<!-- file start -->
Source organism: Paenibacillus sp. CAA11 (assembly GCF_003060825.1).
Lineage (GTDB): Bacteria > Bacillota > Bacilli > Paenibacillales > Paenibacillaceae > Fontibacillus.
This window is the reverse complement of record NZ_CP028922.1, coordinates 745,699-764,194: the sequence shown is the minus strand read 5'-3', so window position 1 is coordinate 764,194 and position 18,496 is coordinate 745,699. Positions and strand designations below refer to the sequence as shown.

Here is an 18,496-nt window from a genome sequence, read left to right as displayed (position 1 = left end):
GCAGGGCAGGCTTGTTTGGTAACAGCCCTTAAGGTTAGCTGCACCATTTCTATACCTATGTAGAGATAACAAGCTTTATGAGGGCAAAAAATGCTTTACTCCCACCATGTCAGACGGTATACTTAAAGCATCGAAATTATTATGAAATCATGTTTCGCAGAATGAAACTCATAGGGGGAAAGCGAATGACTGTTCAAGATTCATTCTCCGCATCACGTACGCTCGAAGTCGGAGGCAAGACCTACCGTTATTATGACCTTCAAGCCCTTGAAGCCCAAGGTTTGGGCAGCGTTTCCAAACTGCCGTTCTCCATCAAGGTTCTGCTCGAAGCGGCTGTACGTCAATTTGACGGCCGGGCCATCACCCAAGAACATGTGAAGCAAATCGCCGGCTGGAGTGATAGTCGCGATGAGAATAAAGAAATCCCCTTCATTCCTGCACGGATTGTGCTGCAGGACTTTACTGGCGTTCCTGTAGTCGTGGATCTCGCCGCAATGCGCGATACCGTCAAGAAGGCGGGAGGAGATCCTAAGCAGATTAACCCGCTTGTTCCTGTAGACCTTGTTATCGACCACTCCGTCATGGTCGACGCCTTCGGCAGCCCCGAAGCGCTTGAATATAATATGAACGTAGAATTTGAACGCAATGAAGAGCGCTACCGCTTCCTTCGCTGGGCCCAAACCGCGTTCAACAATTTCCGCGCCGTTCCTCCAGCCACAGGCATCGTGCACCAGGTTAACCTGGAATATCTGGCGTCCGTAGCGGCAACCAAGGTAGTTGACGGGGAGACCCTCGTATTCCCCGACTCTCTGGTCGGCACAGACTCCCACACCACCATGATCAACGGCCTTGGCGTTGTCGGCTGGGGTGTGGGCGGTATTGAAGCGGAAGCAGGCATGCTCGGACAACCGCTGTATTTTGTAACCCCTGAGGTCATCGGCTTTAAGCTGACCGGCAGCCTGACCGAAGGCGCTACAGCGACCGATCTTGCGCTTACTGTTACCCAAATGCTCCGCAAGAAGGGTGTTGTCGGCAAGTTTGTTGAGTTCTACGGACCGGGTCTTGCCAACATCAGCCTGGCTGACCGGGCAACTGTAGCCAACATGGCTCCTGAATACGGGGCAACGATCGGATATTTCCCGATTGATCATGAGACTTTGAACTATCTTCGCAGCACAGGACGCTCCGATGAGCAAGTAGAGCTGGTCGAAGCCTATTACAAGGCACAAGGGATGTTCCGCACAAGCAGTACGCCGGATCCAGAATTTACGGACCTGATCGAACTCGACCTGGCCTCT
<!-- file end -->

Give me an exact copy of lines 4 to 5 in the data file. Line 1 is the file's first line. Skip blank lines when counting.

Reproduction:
Here is an 18,496-nt window from a genome sequence, read left to right as displayed (position 1 = left end):
GCAGGGCAGGCTTGTTTGGTAACAGCCCTTAAGGTTAGCTGCACCATTTCTATACCTATGTAGAGATAACAAGCTTTATGAGGGCAAAAAATGCTTTACTCCCACCATGTCAGACGGTATACTTAAAGCATCGAAATTATTATGAAATCATGTTTCGCAGAATGAAACTCATAGGGGGAAAGCGAATGACTGTTCAAGATTCATTCTCCGCATCACGTACGCTCGAAGTCGGAGGCAAGACCTACCGTTATTATGACCTTCAAGCCCTTGAAGCCCAAGGTTTGGGCAGCGTTTCCAAACTGCCGTTCTCCATCAAGGTTCTGCTCGAAGCGGCTGTACGTCAATTTGACGGCCGGGCCATCACCCAAGAACATGTGAAGCAAATCGCCGGCTGGAGTGATAGTCGCGATGAGAATAAAGAAATCCCCTTCATTCCTGCACGGATTGTGCTGCAGGACTTTACTGGCGTTCCTGTAGTCGTGGATCTCGCCGCAATGCGCGATACCGTCAAGAAGGCGGGAGGAGATCCTAAGCAGATTAACCCGCTTGTTCCTGTAGACCTTGTTATCGACCACTCCGTCATGGTCGACGCCTTCGGCAGCCCCGAAGCGCTTGAATATAATATGAACGTAGAATTTGAACGCAATGAAGAGCGCTACCGCTTCCTTCGCTGGGCCCAAACCGCGTTCAACAATTTCCGCGCCGTTCCTCCAGCCACAGGCATCGTGCACCAGGTTAACCTGGAATATCTGGCGTCCGTAGCGGCAACCAAGGTAGTTGACGGGGAGACCCTCGTATTCCCCGACTCTCTGGTCGGCACAGACTCCCACACCACCATGATCAACGGCCTTGGCGTTGTCGGCTGGGGTGTGGGCGGTATTGAAGCGGAAGCAGGCATGCTCGGACAACCGCTGTATTTTGTAACCCCTGAGGTCATCGGCTTTAAGCTGACCGGCAGCCTGACCGAAGGCGCTACAGCGACCGATCTTGCGCTTACTGTTACCCAAATGCTCCGCAAGAAGGGTGTTGTCGGCAAGTTTGTTGAGTTCTACGGACCGGGTCTTGCCAACATCAGCCTGGCTGACCGGGCAACTGTAGCCAACATGGCTCCTGAATACGGGGCAACGATCGGATATTTCCCGATTGATCATGAGACTTTGAACTATCTTCGCAGCACAGGACGCTCCGATGAGCAAGTAGAGCTGGTCGAAGCCTATTACAAGGCACAAGGGATGTTCCGCACAAGCAGTACGCCGGATCCAGAATTTACGGACCTGATCGAACTCGACCTGGCCTCT